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Mr. Simon Black, Koralai Kirabaeva, Ian W.H. Parry, Mr. Mehdi Raissi, and Karlygash Zhunussova
This paper discusses a comprehensive strategy for implementing Mexico’s climate mitigation commitments. Progressively increasing carbon prices from current levels of US$3 per ton to US$75 per ton by 2030 would achieve Mexico’s mitigation pledges, while raising annual revenues of 1.8 percent of GDP and cumulatively averting 11,600 deaths from local air pollution. The carbon price would raise fossil fuel and electricity prices, imposing burdens of 2.7 percent of consumption on the average Mexican household. However, recycling carbon pricing revenues would offset most of this burden, and targeted transfers could make the reform pro-poor and pro-equity. Additionally, the economic efficiency costs of carbon pricing (0.3 percent of GDP in 2030) are more than offset by local air pollution and other domestic environmental benefits (before even counting climate benefits). Mexico would need a more ambitious 2030 target if it were to follow many other countries in adopting a midcentury ‘net-zero’ emissions target. To enhance the effectiveness of the mitigation strategy, carbon pricing can be reinforced with sectoral instruments, such as feebates in the transport, power, industry, building, forestry, extractive, and agricultural sectors. Complementary policies are also needed to support public investment in the clean energy transition.
Mr. Simon Black, Koralai Kirabaeva, Ian W.H. Parry, Mr. Mehdi Raissi, and Karlygash Zhunussova

C O 2 ) i 2 . Annex C Figure 1. Marginal Abatement Cost Curves for G20 Countries under 2°C Scenario Source: IMF staff calculations based on McCollum and others (2018) . 1 The authors are grateful to the Mexican authorities, Saad Quayyum, and Gregor Schwerhoff for helpful comments and suggestions. 2 The policy recommendations are broadly in line with those in other recent IMF staff assessments of climate mitigation strategies (e.g., Arregui and Parry 2020 , Batini and others 2020 , Black and others 2021 , Parry 2021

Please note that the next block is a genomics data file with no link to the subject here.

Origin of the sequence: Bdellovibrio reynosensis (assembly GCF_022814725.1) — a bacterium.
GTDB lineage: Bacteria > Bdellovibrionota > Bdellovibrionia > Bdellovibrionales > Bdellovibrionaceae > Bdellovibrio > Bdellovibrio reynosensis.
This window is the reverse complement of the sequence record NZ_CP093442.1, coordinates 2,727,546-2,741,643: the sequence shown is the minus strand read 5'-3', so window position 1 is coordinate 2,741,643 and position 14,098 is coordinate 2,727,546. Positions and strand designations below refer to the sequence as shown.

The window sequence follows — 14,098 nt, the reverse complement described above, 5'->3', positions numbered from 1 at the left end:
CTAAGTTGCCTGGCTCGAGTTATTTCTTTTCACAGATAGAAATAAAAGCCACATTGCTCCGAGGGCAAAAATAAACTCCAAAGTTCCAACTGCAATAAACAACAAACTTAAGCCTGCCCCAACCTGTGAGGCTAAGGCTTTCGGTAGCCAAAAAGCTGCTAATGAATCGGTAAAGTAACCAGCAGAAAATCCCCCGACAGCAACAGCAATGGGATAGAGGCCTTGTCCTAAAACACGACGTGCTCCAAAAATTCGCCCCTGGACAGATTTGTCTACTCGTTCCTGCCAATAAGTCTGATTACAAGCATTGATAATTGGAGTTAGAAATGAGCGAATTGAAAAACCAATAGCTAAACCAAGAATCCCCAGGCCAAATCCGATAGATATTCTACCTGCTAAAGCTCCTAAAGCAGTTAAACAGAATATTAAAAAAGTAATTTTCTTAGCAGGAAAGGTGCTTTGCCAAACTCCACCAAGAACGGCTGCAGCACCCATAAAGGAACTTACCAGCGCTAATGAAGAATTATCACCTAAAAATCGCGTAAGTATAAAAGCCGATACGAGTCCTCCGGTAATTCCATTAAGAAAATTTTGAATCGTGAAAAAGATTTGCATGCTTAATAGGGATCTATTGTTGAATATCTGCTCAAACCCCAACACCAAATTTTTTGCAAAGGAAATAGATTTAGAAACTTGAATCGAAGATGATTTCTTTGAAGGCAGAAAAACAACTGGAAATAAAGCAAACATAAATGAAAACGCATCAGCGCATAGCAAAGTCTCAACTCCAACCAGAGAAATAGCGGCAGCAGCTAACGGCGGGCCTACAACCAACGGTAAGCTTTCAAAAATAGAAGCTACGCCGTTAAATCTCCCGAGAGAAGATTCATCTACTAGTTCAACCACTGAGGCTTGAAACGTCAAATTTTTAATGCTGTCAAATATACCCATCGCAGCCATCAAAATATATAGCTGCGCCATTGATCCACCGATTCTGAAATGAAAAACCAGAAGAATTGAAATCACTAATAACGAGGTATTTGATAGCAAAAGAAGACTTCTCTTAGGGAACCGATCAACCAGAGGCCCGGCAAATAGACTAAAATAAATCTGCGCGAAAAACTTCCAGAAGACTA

International Monetary Fund. Asia and Pacific Dept

The Korean authorities intend to leverage the COVID-19 recovery to transform their economy with a focus on becoming a global digital leader, transitioning from a carbon-dependent to a green economy, and enhancing social inclusiveness. 2 The Korean New Deal (KND), announced in July 2020, provides a series of new policy interventions to help achieve these ambitions. In terms of the envisaged transition to a green economy, Korea’s climate mitigation strategy encompasses several broad objectives, including achieving carbon neutrality by 2050 and reducing

Jean Chateau, Ms. Wenjie Chen, Ms. Florence Jaumotte, and Karlygash Zhunussova
This paper presents ways for China to achieve its climate goals while also attain high-quality growth—growth that is balanced, inclusive, and green. Using a dynamic computable general equilibrium model that is calibrated to China, multiple scenarios are considered that incorporate a sequence of layered policies: (i) frontloading mitigation with an earlier emissions peak, (ii) power market reforms, and (iii) economic rebalancing. The results highlight that these policies can significantly contribute to the success of the climate strategy overall, including by lowering the shadow price of carbon as well as the associated mitigation costs. Distribution analysis offers proposals to lessen the impact on vulnerable households.
Jean Chateau, Ms. Wenjie Chen, Ms. Florence Jaumotte, and Karlygash Zhunussova

This paper presents ways for China to achieve its climate goals while also attain high-quality growth—growth that is balanced, inclusive, and green. Using a dynamic computable general equilibrium model that is calibrated to China, multiple scenarios are considered that incorporate a sequence of layered policies: (i) frontloading mitigation with an earlier emissions peak, (ii) power market reforms, and (iii) economic rebalancing. The results highlight that these policies can significantly contribute to the success of the climate strategy overall, including by lowering the shadow price of carbon as well as the associated mitigation costs. Distribution analysis offers proposals to lessen the impact on vulnerable households.

Ian W.H. Parry and Mr. Philippe Wingender

. Recommended Package of Fiscal Instruments to Reinforce Finland’s Climate Mitigation Strategy 2. Comparing Emission Reduction Targets from EU and National Pledges 3. Effective Carbon Prices by Major Fuel Type in Finland, €/tonne 2020 4. Selected Carbon Pricing Schemes, 2020 5. Key Design Issues for BCAs: A Summary 6. Impact of a €20 Per Tonne of CO2 Equivalent Feebate on Agriculture Figures 1. Global Fossil Fuel CO2 Emissions 2. Trends in Fossil Fuel CO2 Emissions 3. GHG Emissions and LULUCF Withdrawals in Finland 4. Breakdown of GHG Emissions, 2018 5

International Monetary Fund. African Dept.